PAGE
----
Goodwin v. State , 783 N.E.2d 686 ( 2003 )

  • 783 N.E.2d 686 (2003)

    Chad Leroy GOODWIN, Appellant-(Defendant),
    STATE of Indiana, Appellee-(Plaintiff).

    No. 82S01-0302-CR-73.

    Supreme Court of Indiana.

    February 21, 2003.

    Jon Aarstad, Vanderburgh County Public Defender Agency, Evansville, IN, Attorneys for Appellant.

    Steve Carter, Attorney General of Indiana, Richard C. Webster, Deputy Attorney General, Indianapolis, IN, Attorneys for Appellee.

    SHEPARD, Chief Justice.

    A jury found appellant Chad Leroy Goodwin guilty of armed robbery for holding up a Pantry store in Evansville, and the trial court sentenced him to ten years in prison. The Court of Appeals found certain evidence wrongly admitted and reversed. We grant transfer and affirm the trial court.

    The State's evidence was considerable. Aside from the store clerk who identified Goodwin as the perpetrator, the State called a number of Goodwin's friends. One of these acquaintances described Goodwin's announcement that he intended to commit the robbery. In an apparent effort to portray this announcement as puffery not to be taken seriously, defense counsel asked the witness, "Did you ever know him to do anything like that during the time you were dating?" The witness replied, "I had known him to break into cars and do little things but I've never known him to actually rob a Pantry." Tr. at 47-48.

    Other friends testified about how Goodwin later described the robbery, what he was wearing, what he took from the clerk, what he did with the weapon, and so on. The prosecution queried these witnesses about Goodwin's other exploits, which did largely turn out to be non-violent larcenies *687 like smashing car windows to steal the stereos.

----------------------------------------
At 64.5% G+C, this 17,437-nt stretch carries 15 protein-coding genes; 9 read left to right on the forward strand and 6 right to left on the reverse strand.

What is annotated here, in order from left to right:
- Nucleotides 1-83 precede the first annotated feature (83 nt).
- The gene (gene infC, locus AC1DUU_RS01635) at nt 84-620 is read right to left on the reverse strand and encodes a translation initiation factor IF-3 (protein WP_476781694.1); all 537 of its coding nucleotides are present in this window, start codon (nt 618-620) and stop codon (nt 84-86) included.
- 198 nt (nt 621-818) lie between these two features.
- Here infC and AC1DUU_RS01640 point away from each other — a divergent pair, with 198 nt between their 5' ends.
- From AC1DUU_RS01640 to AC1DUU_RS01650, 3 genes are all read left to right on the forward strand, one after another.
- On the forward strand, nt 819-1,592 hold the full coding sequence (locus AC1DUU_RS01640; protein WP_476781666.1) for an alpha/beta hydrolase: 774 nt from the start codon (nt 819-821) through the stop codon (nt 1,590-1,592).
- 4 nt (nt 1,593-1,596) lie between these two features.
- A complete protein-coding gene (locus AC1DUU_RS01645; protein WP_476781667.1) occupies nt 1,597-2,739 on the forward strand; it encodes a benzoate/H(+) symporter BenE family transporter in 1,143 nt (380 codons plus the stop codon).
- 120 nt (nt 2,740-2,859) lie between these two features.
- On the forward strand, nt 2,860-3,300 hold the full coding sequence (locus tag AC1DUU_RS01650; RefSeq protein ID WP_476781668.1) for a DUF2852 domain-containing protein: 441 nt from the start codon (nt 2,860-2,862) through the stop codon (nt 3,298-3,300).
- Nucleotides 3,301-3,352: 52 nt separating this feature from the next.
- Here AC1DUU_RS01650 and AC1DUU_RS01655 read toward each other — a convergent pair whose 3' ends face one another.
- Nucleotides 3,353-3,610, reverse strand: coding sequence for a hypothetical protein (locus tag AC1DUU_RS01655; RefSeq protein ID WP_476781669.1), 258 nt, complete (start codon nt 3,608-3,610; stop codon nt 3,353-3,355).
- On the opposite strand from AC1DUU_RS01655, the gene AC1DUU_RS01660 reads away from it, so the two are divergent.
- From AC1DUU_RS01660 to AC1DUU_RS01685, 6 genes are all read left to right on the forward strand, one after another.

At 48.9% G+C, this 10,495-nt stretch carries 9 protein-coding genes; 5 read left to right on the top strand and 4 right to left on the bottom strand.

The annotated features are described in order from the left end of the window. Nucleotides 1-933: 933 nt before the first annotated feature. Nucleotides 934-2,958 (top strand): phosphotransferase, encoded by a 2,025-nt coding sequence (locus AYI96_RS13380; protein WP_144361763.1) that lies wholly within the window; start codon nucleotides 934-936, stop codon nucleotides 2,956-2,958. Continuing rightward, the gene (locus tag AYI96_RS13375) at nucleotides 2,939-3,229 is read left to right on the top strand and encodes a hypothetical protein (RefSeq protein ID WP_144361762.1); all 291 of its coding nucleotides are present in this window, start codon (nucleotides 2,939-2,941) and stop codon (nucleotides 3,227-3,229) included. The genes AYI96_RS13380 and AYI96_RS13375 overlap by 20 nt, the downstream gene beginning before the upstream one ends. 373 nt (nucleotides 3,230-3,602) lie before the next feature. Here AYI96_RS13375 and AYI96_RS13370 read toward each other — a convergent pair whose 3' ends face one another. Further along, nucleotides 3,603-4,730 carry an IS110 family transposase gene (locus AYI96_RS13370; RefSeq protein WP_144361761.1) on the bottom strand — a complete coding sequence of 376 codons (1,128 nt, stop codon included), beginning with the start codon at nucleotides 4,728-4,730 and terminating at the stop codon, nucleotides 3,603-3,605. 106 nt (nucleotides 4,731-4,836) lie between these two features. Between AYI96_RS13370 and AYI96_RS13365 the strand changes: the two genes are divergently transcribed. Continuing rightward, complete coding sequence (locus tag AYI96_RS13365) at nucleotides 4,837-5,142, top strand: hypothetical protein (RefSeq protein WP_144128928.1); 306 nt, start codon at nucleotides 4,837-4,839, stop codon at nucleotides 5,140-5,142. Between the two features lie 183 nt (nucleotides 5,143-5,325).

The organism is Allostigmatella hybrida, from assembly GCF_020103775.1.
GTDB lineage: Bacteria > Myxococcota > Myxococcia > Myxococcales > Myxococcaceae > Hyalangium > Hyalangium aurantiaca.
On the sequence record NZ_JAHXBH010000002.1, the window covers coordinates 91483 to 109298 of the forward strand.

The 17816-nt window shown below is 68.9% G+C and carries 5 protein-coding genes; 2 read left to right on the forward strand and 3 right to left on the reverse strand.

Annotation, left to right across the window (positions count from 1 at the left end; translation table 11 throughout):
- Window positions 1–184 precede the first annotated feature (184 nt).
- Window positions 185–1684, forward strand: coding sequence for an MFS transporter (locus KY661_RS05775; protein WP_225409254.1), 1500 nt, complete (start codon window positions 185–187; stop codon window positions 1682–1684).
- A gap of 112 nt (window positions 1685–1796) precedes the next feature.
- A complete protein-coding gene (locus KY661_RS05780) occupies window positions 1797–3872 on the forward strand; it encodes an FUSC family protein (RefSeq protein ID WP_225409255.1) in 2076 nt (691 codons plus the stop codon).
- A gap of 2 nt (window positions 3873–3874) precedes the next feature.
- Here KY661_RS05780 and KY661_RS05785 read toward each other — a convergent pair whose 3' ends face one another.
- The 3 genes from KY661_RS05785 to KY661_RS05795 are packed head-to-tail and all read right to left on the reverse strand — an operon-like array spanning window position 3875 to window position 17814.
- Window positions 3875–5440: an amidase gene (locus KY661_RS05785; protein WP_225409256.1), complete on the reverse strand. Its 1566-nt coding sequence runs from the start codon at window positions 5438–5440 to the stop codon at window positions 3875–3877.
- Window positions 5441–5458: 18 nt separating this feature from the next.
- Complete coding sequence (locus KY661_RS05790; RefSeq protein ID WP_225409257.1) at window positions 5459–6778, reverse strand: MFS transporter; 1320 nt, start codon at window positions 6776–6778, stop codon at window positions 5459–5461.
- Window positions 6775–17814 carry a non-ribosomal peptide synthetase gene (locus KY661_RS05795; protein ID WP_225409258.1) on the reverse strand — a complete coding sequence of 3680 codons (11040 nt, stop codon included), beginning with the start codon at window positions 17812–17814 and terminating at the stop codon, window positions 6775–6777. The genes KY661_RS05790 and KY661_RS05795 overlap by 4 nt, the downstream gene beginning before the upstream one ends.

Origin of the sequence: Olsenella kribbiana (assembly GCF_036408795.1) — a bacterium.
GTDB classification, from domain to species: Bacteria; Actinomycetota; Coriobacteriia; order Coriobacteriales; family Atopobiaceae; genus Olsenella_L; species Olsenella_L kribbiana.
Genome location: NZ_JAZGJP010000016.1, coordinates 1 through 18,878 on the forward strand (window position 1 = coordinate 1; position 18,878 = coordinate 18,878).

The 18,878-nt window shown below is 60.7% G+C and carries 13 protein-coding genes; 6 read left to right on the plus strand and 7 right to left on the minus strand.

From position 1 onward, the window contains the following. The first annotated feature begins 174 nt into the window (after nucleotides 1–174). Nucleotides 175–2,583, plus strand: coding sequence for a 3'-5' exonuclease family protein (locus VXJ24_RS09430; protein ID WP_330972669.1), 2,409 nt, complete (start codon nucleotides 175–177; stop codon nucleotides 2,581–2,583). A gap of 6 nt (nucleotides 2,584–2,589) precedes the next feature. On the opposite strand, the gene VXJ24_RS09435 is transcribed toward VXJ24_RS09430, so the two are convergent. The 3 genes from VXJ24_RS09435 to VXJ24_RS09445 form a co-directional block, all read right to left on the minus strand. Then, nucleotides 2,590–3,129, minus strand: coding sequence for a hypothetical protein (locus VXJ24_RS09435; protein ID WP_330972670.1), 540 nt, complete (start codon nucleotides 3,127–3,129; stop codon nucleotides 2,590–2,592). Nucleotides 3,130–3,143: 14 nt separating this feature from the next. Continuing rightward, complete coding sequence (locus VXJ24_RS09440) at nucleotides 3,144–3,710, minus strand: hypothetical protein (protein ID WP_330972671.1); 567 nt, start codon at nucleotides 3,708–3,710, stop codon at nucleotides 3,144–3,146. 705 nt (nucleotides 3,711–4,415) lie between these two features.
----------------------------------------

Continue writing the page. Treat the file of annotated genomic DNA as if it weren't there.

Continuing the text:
The defense did not object to any of this evidence. A divided Court of Appeals held that its admission constituted fundamental error requiring reversal. Goodwin v. State, 777 N.E.2d 1216 (Ind.Ct.App.2002) (Baker, J., dissenting).

    Failure to object at trial customarily means that a party has not preserved any claim for appeal. The fundamental error exception to this rule permits reversal when there has been a "blatant violation of basic principles" that denies a defendant "fundamental due process." Wilson v. State, 514 N.E.2d 282, 284 (Ind.1987).

    The evidence elicited from Goodwin's friends did not qualify under this standard. Neither did the prosecutor's questions suggesting that Goodwin needed somehow to straighten out his life nor his argument to the jury that it should "[h]elp us help Chad and return with a verdict of guilty," to which there were likewise no objections. Tr. at 170.

    We affirm the judgment of the trial court.